Over the course of a single year, from 2012 to 2013, incomes rose significantly in Seattle, Cleveland, San Jose, Louisville, Dallas and Portland, among — and here comes the caveat — people at the very top. The gains, in fact, were dramatic, if we consider households at the 95th income percentile in each city. In Seattle, the household income for these residents rose over a single year by $36,000.
This data wouldn't be particularly notable, but for a parallel reality playing out at the bottom: While the rich grew richer in each of these places, incomes for the poor didn't budget at all.
"In some ways," says Alan Berube, a senior fellow with the Brookings Institution's Metropolitan Policy Program, "the top and the bottom seem to be living in somewhat separate economies even within these places."
Berube and colleague Natalie Holmes have just published a new analysis of income inequality in the 50 largest cities in the U.S., an update to a report last year that captured how national income inequality trends are magnified in the country's biggest cities. This latest picture, drawn from 2013 U.S. census data, shows that incomes at the top rose significantly in 12 of these cities (they declined in only one of them, Albuquerque, N.M.). Households closer to the bottom — measured at the 20th percentile — meanwhile saw income gains in 11 of these 50 cities.
The key detail: There was little overlap between these two groups. Where incomes rose at the 95th percentile, there wasn't much gain at the 20th. Only two cities saw tandem increases, Jacksonsville and Houston. This picture implies that higher incomes among the wealthy don't seem to be lifting earnings among the poor nearby, at least not in the short term.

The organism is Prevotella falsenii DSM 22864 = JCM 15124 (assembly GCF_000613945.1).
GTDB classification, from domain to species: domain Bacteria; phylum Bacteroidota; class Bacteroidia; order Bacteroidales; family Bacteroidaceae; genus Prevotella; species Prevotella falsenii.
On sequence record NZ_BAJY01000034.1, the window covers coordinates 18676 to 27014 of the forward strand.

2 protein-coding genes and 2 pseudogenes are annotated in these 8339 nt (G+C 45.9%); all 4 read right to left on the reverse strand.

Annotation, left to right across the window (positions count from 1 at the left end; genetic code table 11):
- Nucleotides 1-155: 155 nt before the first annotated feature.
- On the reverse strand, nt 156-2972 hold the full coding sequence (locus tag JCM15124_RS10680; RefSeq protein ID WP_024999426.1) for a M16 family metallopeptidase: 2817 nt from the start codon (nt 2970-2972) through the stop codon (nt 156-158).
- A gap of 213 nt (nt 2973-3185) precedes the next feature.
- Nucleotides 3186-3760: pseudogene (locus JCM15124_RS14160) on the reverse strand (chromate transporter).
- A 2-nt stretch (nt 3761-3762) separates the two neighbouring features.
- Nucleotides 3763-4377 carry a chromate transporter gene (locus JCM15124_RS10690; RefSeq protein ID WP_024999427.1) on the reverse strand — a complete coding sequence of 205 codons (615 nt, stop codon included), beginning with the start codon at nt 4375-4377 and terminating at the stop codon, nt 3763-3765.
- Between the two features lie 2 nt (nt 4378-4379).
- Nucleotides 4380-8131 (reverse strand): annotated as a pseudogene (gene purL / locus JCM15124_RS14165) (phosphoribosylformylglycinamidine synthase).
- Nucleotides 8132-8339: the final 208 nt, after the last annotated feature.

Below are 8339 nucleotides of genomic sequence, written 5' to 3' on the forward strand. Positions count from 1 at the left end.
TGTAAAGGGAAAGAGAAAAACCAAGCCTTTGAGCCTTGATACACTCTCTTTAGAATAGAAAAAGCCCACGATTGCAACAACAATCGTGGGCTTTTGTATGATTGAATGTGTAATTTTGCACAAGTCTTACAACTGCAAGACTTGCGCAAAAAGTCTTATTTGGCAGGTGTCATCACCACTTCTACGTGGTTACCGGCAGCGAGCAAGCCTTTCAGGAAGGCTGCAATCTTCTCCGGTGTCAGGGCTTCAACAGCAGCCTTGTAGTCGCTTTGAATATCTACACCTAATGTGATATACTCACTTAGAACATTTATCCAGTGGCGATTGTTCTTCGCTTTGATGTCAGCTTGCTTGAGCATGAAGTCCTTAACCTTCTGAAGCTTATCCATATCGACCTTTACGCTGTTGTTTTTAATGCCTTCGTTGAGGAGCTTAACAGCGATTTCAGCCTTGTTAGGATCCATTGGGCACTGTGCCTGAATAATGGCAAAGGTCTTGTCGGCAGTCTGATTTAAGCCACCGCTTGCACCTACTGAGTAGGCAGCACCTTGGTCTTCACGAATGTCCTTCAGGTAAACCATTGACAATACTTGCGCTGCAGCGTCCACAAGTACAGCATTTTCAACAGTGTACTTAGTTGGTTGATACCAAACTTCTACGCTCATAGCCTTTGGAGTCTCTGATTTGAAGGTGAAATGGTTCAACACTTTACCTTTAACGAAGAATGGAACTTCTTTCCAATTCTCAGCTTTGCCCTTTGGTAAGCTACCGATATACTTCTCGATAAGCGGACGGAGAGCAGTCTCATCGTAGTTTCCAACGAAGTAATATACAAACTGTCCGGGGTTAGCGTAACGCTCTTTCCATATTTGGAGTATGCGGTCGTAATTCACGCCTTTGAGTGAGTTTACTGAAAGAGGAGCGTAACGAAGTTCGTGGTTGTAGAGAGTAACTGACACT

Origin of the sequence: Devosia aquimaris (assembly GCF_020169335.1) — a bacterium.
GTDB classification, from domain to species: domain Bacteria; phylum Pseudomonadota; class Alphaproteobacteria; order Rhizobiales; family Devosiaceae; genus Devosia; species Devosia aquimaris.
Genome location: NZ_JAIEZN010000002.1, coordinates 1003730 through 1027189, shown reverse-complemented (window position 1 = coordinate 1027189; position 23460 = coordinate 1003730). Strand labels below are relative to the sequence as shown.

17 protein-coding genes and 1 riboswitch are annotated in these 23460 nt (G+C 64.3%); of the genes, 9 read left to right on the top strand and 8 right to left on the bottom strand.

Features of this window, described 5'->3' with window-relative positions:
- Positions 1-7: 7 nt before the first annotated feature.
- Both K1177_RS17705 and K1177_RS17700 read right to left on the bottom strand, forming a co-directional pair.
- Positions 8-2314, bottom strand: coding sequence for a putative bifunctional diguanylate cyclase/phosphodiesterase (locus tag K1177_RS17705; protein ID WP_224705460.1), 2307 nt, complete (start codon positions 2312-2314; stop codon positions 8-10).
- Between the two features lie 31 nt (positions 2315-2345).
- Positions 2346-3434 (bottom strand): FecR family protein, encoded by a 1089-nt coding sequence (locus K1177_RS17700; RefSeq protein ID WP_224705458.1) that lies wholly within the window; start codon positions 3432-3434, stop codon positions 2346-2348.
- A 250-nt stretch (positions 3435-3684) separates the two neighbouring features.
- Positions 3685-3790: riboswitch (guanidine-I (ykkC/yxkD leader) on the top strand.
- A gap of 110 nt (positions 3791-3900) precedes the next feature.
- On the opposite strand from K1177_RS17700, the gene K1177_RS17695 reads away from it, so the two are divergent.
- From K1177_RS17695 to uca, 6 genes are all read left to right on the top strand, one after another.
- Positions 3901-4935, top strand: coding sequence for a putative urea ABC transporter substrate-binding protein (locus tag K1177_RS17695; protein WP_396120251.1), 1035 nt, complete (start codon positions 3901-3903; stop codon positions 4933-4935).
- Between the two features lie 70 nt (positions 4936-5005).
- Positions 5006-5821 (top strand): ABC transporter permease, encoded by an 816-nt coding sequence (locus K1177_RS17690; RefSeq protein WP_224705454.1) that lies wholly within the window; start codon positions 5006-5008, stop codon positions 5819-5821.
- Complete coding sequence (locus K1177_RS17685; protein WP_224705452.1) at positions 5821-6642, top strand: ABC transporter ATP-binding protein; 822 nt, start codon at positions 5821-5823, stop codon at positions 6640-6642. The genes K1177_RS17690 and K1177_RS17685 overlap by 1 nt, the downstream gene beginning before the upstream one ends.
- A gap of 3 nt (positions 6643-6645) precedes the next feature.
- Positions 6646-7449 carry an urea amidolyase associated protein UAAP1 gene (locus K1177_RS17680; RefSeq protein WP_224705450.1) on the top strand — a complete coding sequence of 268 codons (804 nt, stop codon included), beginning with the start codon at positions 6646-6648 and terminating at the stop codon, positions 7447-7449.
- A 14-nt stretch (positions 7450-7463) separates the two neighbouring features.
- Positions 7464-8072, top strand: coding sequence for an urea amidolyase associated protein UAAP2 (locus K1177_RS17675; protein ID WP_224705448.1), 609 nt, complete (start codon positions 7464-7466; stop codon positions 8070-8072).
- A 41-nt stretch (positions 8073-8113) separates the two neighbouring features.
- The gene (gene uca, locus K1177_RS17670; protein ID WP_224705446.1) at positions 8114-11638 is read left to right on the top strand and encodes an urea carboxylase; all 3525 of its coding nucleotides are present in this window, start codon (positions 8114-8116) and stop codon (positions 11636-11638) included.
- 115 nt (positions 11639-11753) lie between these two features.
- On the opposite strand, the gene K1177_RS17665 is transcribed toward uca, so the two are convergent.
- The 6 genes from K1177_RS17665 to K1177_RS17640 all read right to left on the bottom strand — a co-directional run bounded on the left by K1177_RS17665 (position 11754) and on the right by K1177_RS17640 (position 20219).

"There is a seeming disconnect between what goes on at the top, and what goes on at the bottom," Berube says. "At the city level, we're not always seeing much of a relationship between the two. That suggests that market fores alone are not going to help close this gap. If you’re concerned about it, you need to be intentional about it."
You need to pursue policies, as cities like New York, Seattle and San Francisco have tried, that would raise the minimum wage for the low-income, or invest in early childhood education for their kids, or create affordable housing that might free up more of their income.
As it stands today, the 95th percentile in Atlanta makes almost 20 times as much as the 20th percentile. In San Francisco, the top makes almost 17 times as much, in Washington just over 14 times as much.
These numbers are largely driven by high incomes at the top:
Across all of these 50 cities, households at the top earn about 11.6 times as much as those near the bottom, a measure of inequality that's worse than the nationwide average (9.3). This isn't particularly surprising. Cities are home to many of the country's high-wage jobs in sectors like tech and finance. And they also attract many of the country's poor, thanks to the stock of affordable urban housing and low-wage jobs.
And so it's not inherently a problem that San Francisco has worse inequality than, say, Scranton, Ohio. But it may be a problem if inequality is worsening in San Francisco, especially if higher and higher incomes at the top are pushing out lower-income residents. Over the longer term, it's also troubling that this data reflect very different trajectories for people at the top and bottom: In all but eight of these 50 cities, people at the top have recovered the income they lost during the recession (in adjusted dollars). In 31 of these cities, on the other hand, the poor still had lower incomes in 2013 than they did in 2007.